To Brexiteers like Jackson and Jones, there is little risk to rejecting May’s Brexit deal — because it is not Brexit.

Some are drawing lessons from Ireland’s struggle for independence from the U.K.

To them, the longer-term goal of a clean break from the EU is best achieved not by agreeing to the deal, but by holding firm for more fundamental change which will be driven by the country’s fury with the political establishment for failing to honor the result of the referendum.

“We cannot ‘lose’ Brexit because we voted for it,” said Jackson. “It doesn’t matter how long it will take, it’s more important than the Tory Party. You can’t put the genie back in the bottle, the impact will be too corrosive to our democracy.”

Irish lessons

Some are drawing lessons from Ireland’s struggle for independence from the U.K.

In 1921, Ireland descended into civil war when the revolutionary leader Michael Collins signed the Anglo-Irish treaty, which left Ireland in the British Empire.

It was a necessary evil, Collins said, to allow Ireland to break free. “In my opinion it gives us freedom, not the ultimate freedom that all nations desire and develop to, but the freedom to achieve it,” he declared.

For the hard-liners, led by Éamon de Valera, it was not freedom at all. De Valera and the anti-treaty forces fought — and lost — a bloody year-long civil war against the new government.

In 1926, De Valera split from the anti-treaty Sinn Féin to form the republican Fianna Fáil party in order to enter politics in Dublin — eventually becoming Irish prime minister. But Ireland would not officially become a republic until 1948 — 32 years after the 1916 Easter Rising against the British.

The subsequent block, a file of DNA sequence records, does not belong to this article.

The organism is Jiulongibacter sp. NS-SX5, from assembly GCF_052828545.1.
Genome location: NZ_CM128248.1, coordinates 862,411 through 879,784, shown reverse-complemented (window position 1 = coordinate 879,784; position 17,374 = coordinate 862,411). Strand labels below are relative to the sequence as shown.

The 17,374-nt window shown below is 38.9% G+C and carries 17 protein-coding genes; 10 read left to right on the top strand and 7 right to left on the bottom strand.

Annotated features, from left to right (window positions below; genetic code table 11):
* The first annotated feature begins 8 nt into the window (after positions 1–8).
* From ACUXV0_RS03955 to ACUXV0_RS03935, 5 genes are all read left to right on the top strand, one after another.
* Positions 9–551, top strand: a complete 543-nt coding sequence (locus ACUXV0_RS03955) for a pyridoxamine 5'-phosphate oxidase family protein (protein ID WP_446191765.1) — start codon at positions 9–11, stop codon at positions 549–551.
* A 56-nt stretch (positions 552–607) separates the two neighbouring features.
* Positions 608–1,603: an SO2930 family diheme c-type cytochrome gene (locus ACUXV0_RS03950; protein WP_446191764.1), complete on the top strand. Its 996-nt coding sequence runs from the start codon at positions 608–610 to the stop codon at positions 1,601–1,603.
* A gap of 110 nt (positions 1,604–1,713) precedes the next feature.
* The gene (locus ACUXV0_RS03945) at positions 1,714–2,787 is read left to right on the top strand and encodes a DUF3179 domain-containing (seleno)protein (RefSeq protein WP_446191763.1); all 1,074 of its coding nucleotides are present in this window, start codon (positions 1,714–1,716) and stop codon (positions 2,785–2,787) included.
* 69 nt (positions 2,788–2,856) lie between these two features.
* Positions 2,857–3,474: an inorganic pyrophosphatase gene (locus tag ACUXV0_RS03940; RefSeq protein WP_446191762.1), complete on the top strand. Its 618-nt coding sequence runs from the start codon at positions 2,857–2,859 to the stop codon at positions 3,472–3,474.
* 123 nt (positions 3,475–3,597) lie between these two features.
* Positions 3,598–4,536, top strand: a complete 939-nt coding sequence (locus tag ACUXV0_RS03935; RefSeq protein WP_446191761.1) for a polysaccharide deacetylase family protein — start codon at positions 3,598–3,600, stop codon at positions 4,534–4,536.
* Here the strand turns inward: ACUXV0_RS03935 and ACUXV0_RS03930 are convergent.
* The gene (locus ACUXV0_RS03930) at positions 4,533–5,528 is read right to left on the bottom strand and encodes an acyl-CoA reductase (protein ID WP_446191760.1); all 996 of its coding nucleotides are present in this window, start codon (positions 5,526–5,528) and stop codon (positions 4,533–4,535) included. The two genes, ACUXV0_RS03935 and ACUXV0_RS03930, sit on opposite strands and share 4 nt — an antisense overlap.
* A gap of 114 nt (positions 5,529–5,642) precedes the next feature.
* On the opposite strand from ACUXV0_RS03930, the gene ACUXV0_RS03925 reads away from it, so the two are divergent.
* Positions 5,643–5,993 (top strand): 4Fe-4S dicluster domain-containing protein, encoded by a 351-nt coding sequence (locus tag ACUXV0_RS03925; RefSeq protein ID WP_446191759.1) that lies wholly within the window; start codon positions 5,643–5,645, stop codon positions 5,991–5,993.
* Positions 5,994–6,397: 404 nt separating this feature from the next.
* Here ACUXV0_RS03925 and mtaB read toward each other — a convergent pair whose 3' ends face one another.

Christopher Montgomery, former Vote Leave director, isn’t a fan of the analogy and said his colleagues are right to hold their ground.

Montgomery, a former chief of staff for Northern Ireland’s Democratic Unionist Party, said May is no Michael Collins.

“Collins, de Valera, [W. T.] Cosgrave wanted maximal disengagement from the superstate they were in [and] wanted out of,” Montgomery said. “They differed on how, not what. Whereas May, at best, wants the least disengagement she can get away with.”

He added: “The point is that what they did was the radical break with what had gone before” — the preceding 40 years of agitation for Home Rule.

In other words, May is not even trying to achieve a decisive break from the EU, in Montgomery’s view — a view shared by many Brexiteers.

To the hard-liners, May is trying to maintain Britain’s place in the EU’s wider political empire. In this view, the 2016 referendum was not Britain’s uprising — that is yet to come.

CORRECTION: An earlier version of this article misstated Christopher Montgomery’s former title.